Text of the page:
The 24/7 media culture is partly responsible for the explosion of apologies, says Ari Kohen, an associate professor of political science at the University of Nebraska in Lincoln.
A hyper-connected online culture means more and more opportunities to say or do something offensive, he notes. This also means that “more and more people are watching, listening, and most importantly ‘sharing’ the offensive thing that someone has said or done,” he says via e-mail, adding, “so we’re seeing the offensive statement or action more than perhaps we would have, which yields more calls for apology, which in turn yields more and more terrible apologies.”
I have not read “On Apology” and I could not find any published academic articles by Dr. Kohen that deal with public apologies or public affairs mediated through information technology. I have read some of Lazare’s essays and guest posts where he discusses aspects of his book, and I generally agree with his assessment of what makes for an effective public apology and the psychology of feeling that you are owed an apology. (His explicit recognition of apologies as a reconciliation of debt goes much deeper than he might think, as seen in Graeber’s most recent work “Debt: The First 5,000 Years.”) But when he starts talking about the “global village” we all share, the analysis becomes vague: More interaction means more apologies will be necessary, and each apology will become increasingly more important as our lives becoming increasingly intertwined. Is that necessary true? I could see more war, more attentiveness to not offending people in the first place, and more apologizing. But the mix of these three possibilities (and countless others) is unpredictable. Do apologies go up in absolute numbers? As a percentage of interactions? It might be both, and a deeper conversation about debt (something I’m not prepared to do here) might hold the answers. But at this point, I am more convinced that the public apology has been reified, and it is that reification that allows us to easily demand it, and recognize a good one when we see it. Just as diagnoses rates go up as the diagnostic tools get better, public apology rates go up as we get better at recognizing when one is necessary and what form it should take.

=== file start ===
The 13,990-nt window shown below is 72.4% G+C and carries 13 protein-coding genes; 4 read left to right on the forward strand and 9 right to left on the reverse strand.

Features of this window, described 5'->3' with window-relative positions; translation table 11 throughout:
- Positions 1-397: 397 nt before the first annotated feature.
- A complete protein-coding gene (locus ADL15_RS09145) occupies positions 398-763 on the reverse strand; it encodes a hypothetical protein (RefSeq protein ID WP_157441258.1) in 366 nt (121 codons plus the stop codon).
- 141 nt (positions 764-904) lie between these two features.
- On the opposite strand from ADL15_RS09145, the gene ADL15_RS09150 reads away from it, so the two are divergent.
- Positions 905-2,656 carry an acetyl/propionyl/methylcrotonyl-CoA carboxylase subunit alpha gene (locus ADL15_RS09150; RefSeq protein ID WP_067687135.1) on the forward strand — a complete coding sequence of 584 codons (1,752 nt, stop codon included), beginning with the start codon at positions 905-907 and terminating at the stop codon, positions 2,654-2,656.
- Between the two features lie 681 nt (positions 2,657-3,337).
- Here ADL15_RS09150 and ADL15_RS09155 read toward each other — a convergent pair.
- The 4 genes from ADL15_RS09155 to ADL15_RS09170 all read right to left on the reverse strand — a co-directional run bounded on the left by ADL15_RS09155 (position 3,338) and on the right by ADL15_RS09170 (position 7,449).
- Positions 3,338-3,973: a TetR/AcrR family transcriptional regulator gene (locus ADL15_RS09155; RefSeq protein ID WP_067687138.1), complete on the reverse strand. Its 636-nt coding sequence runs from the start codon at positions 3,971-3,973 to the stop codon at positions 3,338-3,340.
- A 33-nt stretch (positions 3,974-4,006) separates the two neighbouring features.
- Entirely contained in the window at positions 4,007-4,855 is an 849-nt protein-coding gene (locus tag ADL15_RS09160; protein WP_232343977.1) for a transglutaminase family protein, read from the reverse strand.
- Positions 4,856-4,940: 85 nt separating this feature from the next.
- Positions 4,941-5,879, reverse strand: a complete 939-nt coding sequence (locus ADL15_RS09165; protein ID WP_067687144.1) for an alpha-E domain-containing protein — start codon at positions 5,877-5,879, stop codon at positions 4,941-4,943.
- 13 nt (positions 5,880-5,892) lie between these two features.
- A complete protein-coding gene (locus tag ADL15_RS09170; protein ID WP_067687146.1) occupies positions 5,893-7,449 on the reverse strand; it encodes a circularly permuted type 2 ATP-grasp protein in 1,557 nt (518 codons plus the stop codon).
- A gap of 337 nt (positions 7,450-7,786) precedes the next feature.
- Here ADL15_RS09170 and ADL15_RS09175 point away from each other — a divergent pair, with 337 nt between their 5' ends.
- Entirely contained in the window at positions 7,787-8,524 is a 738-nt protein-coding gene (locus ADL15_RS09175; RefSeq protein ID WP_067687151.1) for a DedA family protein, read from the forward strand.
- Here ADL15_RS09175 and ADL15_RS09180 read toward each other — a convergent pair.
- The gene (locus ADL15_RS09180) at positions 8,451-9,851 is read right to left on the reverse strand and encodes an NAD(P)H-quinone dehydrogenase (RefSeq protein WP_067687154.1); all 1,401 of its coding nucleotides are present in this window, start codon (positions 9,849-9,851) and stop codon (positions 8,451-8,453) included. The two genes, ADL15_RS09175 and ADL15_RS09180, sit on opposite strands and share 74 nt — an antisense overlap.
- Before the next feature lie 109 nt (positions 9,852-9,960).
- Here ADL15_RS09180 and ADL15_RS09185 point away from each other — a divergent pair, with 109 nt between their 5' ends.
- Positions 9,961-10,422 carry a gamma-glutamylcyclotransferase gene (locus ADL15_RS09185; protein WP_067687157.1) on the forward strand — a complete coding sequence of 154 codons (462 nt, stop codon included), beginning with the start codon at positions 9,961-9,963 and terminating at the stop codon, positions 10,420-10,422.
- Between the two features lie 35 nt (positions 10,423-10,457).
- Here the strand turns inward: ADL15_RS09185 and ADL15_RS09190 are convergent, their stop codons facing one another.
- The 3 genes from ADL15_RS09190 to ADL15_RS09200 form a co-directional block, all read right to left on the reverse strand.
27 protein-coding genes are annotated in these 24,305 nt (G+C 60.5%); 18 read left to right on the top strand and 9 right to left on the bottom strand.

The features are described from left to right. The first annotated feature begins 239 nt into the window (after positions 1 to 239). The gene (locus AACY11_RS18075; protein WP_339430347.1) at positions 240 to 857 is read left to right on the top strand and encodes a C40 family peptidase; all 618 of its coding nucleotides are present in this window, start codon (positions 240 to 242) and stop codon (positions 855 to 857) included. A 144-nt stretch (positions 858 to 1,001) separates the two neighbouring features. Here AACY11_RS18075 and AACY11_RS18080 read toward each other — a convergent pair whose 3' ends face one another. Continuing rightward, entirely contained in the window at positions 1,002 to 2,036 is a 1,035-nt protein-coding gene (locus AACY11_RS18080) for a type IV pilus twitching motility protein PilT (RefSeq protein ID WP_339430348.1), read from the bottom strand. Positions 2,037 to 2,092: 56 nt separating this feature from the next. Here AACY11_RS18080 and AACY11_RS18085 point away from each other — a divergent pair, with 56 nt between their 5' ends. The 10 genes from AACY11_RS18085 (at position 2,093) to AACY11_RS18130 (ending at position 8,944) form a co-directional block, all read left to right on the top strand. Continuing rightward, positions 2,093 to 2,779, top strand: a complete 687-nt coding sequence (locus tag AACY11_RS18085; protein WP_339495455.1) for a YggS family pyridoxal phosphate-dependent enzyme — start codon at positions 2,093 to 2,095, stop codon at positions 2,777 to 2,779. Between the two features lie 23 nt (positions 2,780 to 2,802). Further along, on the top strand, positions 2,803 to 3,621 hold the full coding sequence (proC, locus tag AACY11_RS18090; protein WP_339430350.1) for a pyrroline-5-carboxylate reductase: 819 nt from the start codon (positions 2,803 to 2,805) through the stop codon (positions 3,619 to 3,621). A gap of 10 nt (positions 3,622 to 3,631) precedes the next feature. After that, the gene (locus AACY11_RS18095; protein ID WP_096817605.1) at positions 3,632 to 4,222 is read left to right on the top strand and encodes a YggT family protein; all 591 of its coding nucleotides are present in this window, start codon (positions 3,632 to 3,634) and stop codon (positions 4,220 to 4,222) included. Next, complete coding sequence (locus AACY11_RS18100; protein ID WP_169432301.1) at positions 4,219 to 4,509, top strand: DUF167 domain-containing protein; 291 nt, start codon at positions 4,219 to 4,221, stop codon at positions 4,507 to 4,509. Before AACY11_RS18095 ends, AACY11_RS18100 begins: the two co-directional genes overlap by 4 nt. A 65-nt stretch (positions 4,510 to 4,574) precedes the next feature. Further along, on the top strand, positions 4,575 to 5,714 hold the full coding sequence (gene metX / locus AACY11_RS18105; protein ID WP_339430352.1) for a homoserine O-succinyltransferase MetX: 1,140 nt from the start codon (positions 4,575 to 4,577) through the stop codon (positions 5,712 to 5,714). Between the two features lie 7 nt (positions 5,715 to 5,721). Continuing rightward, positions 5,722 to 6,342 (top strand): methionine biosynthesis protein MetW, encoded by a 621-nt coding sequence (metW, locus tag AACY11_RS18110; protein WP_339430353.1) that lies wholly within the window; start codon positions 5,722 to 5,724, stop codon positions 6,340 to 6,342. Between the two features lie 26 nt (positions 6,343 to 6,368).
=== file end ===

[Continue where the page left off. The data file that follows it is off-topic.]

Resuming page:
I agree with Kohen when he says that the internet (and specifically social networking) makes it much easier to share an offensive statement made by a public official. The statement may be made in an “old media” venue, but it gains new life on YouTube and circulated on Facebook timelines and Twitter. A few examples include Tracy Morgan’s homophobic rant, Rush Limbaugh’s “slut” comments about Sandra Fluke, and just about everything Pat Buchanan has ever said on TV. Without the ability to upload, share and publicly comment on pieces of “old media” it would be much more difficult to drum up popular outrage and gather support for a public apology.
Self-styled experts of public and professional apology characterize YouTube as an instigator and magnifier of misunderstandings and arguments. Its ability to keep powerful people accountable is acknowledged, but more as a warning to the powerful than an optimistic observation for the masses. A perfect example is John Kador’s “Effective Apology: Mending Fences, Building Bridges, and Restoring Trust”. In the chapter “The Age of Apology” he writes: